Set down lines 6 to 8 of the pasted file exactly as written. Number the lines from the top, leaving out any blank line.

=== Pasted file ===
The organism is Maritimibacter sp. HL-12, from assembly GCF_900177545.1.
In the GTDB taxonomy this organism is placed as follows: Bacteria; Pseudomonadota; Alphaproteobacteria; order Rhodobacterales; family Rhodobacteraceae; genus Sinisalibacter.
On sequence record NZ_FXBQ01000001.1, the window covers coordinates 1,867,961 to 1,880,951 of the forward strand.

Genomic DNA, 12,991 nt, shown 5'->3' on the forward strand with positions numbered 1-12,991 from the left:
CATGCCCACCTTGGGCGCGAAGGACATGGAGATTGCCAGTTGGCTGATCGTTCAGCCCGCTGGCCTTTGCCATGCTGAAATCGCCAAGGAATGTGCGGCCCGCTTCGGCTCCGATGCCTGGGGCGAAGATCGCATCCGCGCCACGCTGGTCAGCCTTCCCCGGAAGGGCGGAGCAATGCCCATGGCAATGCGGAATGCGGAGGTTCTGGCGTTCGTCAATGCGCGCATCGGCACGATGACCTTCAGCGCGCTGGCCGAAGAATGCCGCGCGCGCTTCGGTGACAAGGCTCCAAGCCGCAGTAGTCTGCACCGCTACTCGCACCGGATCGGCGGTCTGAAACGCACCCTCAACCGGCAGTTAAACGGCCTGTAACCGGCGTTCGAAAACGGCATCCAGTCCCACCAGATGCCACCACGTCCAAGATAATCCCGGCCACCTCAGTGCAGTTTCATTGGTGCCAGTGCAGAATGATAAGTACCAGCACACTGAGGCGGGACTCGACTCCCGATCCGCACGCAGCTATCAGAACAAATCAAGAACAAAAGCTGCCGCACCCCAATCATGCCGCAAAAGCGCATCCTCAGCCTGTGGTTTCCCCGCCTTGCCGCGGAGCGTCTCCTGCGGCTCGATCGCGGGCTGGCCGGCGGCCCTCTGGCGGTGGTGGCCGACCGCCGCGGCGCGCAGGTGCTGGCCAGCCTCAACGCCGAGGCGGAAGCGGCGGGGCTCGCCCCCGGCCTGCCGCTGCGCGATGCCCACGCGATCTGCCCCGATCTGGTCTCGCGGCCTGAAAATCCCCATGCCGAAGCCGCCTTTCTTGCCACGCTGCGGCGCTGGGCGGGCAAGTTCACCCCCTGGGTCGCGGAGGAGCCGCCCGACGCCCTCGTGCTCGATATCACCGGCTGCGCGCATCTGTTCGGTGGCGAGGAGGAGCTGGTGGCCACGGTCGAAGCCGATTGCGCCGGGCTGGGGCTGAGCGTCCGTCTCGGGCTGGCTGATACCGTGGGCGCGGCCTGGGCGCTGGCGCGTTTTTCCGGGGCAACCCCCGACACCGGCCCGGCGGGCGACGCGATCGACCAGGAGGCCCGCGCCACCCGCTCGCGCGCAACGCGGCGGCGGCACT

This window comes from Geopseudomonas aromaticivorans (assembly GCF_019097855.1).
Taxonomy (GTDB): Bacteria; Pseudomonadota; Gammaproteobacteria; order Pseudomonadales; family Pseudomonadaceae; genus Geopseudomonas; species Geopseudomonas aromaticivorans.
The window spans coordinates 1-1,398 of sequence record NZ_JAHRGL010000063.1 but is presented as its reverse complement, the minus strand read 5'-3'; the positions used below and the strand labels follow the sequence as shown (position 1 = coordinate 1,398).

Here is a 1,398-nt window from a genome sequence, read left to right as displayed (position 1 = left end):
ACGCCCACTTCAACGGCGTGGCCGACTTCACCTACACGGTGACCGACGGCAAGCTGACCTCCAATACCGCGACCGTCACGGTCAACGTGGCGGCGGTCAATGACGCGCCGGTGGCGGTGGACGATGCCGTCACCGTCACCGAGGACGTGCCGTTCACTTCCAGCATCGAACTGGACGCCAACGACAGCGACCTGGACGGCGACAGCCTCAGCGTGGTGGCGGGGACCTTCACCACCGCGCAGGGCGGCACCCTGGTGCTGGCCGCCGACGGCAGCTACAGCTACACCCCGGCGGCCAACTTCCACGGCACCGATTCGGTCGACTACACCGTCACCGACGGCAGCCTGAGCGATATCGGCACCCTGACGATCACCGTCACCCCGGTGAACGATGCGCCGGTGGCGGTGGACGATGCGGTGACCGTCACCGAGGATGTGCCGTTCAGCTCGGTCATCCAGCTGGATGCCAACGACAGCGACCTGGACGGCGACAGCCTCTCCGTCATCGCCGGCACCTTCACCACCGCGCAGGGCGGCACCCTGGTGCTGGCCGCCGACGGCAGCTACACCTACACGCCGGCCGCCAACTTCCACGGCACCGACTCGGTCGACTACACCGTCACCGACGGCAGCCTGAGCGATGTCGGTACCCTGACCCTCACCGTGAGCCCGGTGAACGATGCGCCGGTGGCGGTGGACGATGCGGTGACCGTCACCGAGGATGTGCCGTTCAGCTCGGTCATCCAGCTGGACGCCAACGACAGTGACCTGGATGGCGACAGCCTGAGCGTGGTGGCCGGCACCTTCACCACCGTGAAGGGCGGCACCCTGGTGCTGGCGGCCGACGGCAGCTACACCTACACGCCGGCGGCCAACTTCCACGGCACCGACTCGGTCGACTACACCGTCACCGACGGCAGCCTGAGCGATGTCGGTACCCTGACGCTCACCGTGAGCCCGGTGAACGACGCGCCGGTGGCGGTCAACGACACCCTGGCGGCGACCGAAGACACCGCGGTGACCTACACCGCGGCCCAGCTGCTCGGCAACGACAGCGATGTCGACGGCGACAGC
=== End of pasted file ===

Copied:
This window comes from Geopseudomonas aromaticivorans (assembly GCF_019097855.1).
Taxonomy (GTDB): Bacteria; Pseudomonadota; Gammaproteobacteria; order Pseudomonadales; family Pseudomonadaceae; genus Geopseudomonas; species Geopseudomonas aromaticivorans.
The window spans coordinates 1-1,398 of sequence record NZ_JAHRGL010000063.1 but is presented as its reverse complement, the minus strand read 5'-3'; the positions used below and the strand labels follow the sequence as shown (position 1 = coordinate 1,398).